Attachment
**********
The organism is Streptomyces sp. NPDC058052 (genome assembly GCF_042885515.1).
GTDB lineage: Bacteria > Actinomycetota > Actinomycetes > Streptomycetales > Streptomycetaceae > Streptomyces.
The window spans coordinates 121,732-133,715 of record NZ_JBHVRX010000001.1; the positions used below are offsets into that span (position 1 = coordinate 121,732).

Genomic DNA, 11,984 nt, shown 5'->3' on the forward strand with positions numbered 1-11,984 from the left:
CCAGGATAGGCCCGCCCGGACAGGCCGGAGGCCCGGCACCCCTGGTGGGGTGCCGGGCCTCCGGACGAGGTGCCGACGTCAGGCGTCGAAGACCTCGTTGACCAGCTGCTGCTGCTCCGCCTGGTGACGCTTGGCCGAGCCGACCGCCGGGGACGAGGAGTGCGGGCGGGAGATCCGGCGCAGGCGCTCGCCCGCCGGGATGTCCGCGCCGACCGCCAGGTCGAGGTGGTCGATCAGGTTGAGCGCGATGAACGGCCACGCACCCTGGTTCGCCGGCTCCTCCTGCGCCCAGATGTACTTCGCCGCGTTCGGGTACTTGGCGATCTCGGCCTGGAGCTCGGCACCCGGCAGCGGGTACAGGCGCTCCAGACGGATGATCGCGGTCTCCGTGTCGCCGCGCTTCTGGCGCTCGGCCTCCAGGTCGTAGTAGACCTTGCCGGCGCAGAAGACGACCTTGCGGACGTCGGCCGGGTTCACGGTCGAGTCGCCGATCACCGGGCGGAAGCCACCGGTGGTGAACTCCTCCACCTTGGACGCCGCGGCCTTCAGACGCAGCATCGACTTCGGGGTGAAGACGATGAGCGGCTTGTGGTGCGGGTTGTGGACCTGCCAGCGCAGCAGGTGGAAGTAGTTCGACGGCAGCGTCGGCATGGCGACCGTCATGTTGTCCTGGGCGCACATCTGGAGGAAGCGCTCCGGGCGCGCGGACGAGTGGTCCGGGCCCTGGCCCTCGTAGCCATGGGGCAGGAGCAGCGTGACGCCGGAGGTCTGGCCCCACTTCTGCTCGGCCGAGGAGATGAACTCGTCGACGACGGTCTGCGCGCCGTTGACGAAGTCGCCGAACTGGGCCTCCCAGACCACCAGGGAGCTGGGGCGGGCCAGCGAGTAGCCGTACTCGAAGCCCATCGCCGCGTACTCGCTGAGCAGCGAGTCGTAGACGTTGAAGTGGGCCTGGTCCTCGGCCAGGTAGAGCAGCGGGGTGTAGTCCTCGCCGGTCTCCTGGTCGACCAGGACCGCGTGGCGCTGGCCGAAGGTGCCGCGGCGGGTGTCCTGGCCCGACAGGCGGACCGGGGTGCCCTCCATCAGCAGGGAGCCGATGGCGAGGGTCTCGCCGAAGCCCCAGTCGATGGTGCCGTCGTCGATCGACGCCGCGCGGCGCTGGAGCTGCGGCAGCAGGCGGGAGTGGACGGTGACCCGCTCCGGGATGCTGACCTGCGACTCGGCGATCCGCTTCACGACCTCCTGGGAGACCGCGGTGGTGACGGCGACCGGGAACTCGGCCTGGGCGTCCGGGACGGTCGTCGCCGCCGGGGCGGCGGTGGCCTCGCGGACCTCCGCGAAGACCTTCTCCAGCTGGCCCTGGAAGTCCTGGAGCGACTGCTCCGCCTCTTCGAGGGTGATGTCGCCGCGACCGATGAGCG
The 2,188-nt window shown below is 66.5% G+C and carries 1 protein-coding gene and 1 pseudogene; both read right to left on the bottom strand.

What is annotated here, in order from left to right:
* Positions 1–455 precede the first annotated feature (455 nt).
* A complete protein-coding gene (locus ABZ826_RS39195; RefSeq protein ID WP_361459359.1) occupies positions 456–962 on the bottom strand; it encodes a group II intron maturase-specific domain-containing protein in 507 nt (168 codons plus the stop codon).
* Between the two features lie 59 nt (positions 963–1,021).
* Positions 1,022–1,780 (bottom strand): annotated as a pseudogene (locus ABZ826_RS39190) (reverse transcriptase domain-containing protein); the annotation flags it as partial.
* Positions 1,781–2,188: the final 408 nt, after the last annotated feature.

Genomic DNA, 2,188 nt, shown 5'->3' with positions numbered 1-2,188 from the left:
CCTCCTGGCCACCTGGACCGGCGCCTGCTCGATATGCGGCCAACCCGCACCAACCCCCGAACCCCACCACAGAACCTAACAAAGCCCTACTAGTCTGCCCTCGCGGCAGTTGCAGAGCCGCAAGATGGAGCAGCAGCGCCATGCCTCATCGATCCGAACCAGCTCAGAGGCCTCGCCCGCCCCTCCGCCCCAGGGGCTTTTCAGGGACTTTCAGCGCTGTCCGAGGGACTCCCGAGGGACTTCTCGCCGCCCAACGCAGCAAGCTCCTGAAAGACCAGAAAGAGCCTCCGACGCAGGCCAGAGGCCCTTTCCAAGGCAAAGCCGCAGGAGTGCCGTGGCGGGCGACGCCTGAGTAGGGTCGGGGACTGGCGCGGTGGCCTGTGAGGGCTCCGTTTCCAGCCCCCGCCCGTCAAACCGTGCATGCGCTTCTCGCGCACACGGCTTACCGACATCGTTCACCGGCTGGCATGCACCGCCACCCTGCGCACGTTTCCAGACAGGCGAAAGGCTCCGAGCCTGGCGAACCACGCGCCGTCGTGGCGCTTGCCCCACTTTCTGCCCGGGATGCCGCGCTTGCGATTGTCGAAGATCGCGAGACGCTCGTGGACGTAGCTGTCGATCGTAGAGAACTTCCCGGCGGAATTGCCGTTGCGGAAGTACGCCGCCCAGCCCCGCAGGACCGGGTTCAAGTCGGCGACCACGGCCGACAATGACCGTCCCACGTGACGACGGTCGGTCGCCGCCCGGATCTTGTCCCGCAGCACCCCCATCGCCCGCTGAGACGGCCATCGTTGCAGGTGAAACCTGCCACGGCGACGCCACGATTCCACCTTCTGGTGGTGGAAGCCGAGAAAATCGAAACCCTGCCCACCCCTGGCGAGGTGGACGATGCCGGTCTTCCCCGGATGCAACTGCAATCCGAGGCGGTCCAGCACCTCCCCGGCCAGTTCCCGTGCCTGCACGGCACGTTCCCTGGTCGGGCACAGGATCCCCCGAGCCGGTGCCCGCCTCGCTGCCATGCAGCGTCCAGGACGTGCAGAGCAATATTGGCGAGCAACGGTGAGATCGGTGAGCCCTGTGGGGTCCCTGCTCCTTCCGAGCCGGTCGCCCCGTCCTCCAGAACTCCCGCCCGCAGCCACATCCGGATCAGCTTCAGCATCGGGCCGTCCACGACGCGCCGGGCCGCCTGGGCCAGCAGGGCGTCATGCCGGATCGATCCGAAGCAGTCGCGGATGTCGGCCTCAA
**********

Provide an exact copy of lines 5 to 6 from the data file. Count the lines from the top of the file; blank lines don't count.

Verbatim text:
CCAGGATAGGCCCGCCCGGACAGGCCGGAGGCCCGGCACCCCTGGTGGGGTGCCGGGCCTCCGGACGAGGTGCCGACGTCAGGCGTCGAAGACCTCGTTGACCAGCTGCTGCTGCTCCGCCTGGTGACGCTTGGCCGAGCCGACCGCCGGGGACGAGGAGTGCGGGCGGGAGATCCGGCGCAGGCGCTCGCCCGCCGGGATGTCCGCGCCGACCGCCAGGTCGAGGTGGTCGATCAGGTTGAGCGCGATGAACGGCCACGCACCCTGGTTCGCCGGCTCCTCCTGCGCCCAGATGTACTTCGCCGCGTTCGGGTACTTGGCGATCTCGGCCTGGAGCTCGGCACCCGGCAGCGGGTACAGGCGCTCCAGACGGATGATCGCGGTCTCCGTGTCGCCGCGCTTCTGGCGCTCGGCCTCCAGGTCGTAGTAGACCTTGCCGGCGCAGAAGACGACCTTGCGGACGTCGGCCGGGTTCACGGTCGAGTCGCCGATCACCGGGCGGAAGCCACCGGTGGTGAACTCCTCCACCTTGGACGCCGCGGCCTTCAGACGCAGCATCGACTTCGGGGTGAAGACGATGAGCGGCTTGTGGTGCGGGTTGTGGACCTGCCAGCGCAGCAGGTGGAAGTAGTTCGACGGCAGCGTCGGCATGGCGACCGTCATGTTGTCCTGGGCGCACATCTGGAGGAAGCGCTCCGGGCGCGCGGACGAGTGGTCCGGGCCCTGGCCCTCGTAGCCATGGGGCAGGAGCAGCGTGACGCCGGAGGTCTGGCCCCACTTCTGCTCGGCCGAGGAGATGAACTCGTCGACGACGGTCTGCGCGCCGTTGACGAAGTCGCCGAACTGGGCCTCCCAGACCACCAGGGAGCTGGGGCGGGCCAGCGAGTAGCCGTACTCGAAGCCCATCGCCGCGTACTCGCTGAGCAGCGAGTCGTAGACGTTGAAGTGGGCCTGGTCCTCGGCCAGGTAGAGCAGCGGGGTGTAGTCCTCGCCGGTCTCCTGGTCGACCAGGACCGCGTGGCGCTGGCCGAAGGTGCCGCGGCGGGTGTCCTGGCCCGACAGGCGGACCGGGGTGCCCTCCATCAGCAGGGAGCCGATGGCGAGGGTCTCGCCGAAGCCCCAGTCGATGGTGCCGTCGTCGATCGACGCCGCGCGGCGCTGGAGCTGCGGCAGCAGGCGGGAGTGGACGGTGACCCGCTCCGGGATGCTGACCTGCGACTCGGCGATCCGCTTCACGACCTCCTGGGAGACCGCGGTGGTGACGGCGACCGGGAACTCGGCCTGGGCGTCCGGGACGGTCGTCGCCGCCGGGGCGGCGGTGGCCTCGCGGACCTCCGCGAAGACCTTCTCCAGCTGGCCCTGGAAGTCCTGGAGCGACTGCTCCGCCTCTTCGAGGGTGATGTCGCCGCGACCGATGAGCG
The 2,188-nt window shown below is 66.5% G+C and carries 1 protein-coding gene and 1 pseudogene; both read right to left on the bottom strand.